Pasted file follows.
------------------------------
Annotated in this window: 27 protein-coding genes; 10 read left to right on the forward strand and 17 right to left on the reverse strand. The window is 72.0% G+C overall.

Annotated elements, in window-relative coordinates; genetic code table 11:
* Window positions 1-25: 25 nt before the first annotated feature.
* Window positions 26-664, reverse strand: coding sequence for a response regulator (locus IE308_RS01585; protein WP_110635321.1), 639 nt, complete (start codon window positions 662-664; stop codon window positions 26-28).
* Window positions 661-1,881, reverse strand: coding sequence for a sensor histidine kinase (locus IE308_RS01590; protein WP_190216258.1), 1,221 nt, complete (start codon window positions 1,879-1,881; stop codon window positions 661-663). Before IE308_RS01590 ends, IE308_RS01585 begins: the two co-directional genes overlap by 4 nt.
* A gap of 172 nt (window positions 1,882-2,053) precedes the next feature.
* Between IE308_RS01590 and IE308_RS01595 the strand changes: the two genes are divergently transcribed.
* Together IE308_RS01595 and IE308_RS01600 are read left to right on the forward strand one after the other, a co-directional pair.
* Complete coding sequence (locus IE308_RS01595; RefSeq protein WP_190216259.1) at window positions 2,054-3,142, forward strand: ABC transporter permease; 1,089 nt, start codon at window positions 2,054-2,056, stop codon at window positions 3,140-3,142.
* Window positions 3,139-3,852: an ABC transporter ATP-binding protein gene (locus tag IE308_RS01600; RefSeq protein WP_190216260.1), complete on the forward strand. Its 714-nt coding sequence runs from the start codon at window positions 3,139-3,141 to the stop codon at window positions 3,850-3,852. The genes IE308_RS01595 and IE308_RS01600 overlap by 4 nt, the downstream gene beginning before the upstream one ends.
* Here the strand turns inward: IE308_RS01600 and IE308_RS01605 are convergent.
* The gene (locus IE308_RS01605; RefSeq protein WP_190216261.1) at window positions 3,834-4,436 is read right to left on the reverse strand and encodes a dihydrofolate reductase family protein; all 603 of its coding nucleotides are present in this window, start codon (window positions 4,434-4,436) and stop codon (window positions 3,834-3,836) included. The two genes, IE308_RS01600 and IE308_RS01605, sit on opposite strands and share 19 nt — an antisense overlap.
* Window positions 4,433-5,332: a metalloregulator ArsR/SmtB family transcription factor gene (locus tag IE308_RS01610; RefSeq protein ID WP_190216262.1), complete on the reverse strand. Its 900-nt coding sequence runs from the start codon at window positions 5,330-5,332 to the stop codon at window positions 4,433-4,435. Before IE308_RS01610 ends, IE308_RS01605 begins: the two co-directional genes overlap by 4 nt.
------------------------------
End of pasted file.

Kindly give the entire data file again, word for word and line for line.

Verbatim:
Annotated in this window: 27 protein-coding genes; 10 read left to right on the forward strand and 17 right to left on the reverse strand. The window is 72.0% G+C overall.

Annotated elements, in window-relative coordinates; genetic code table 11:
* Window positions 1-25: 25 nt before the first annotated feature.
* Window positions 26-664, reverse strand: coding sequence for a response regulator (locus IE308_RS01585; protein WP_110635321.1), 639 nt, complete (start codon window positions 662-664; stop codon window positions 26-28).
* Window positions 661-1,881, reverse strand: coding sequence for a sensor histidine kinase (locus IE308_RS01590; protein WP_190216258.1), 1,221 nt, complete (start codon window positions 1,879-1,881; stop codon window positions 661-663). Before IE308_RS01590 ends, IE308_RS01585 begins: the two co-directional genes overlap by 4 nt.
* A gap of 172 nt (window positions 1,882-2,053) precedes the next feature.
* Between IE308_RS01590 and IE308_RS01595 the strand changes: the two genes are divergently transcribed.
* Together IE308_RS01595 and IE308_RS01600 are read left to right on the forward strand one after the other, a co-directional pair.
* Complete coding sequence (locus IE308_RS01595; RefSeq protein WP_190216259.1) at window positions 2,054-3,142, forward strand: ABC transporter permease; 1,089 nt, start codon at window positions 2,054-2,056, stop codon at window positions 3,140-3,142.
* Window positions 3,139-3,852: an ABC transporter ATP-binding protein gene (locus tag IE308_RS01600; RefSeq protein WP_190216260.1), complete on the forward strand. Its 714-nt coding sequence runs from the start codon at window positions 3,139-3,141 to the stop codon at window positions 3,850-3,852. The genes IE308_RS01595 and IE308_RS01600 overlap by 4 nt, the downstream gene beginning before the upstream one ends.
* Here the strand turns inward: IE308_RS01600 and IE308_RS01605 are convergent.
* The gene (locus IE308_RS01605; RefSeq protein WP_190216261.1) at window positions 3,834-4,436 is read right to left on the reverse strand and encodes a dihydrofolate reductase family protein; all 603 of its coding nucleotides are present in this window, start codon (window positions 4,434-4,436) and stop codon (window positions 3,834-3,836) included. The two genes, IE308_RS01600 and IE308_RS01605, sit on opposite strands and share 19 nt — an antisense overlap.
* Window positions 4,433-5,332: a metalloregulator ArsR/SmtB family transcription factor gene (locus tag IE308_RS01610; RefSeq protein ID WP_190216262.1), complete on the reverse strand. Its 900-nt coding sequence runs from the start codon at window positions 5,330-5,332 to the stop codon at window positions 4,433-4,435. Before IE308_RS01610 ends, IE308_RS01605 begins: the two co-directional genes overlap by 4 nt.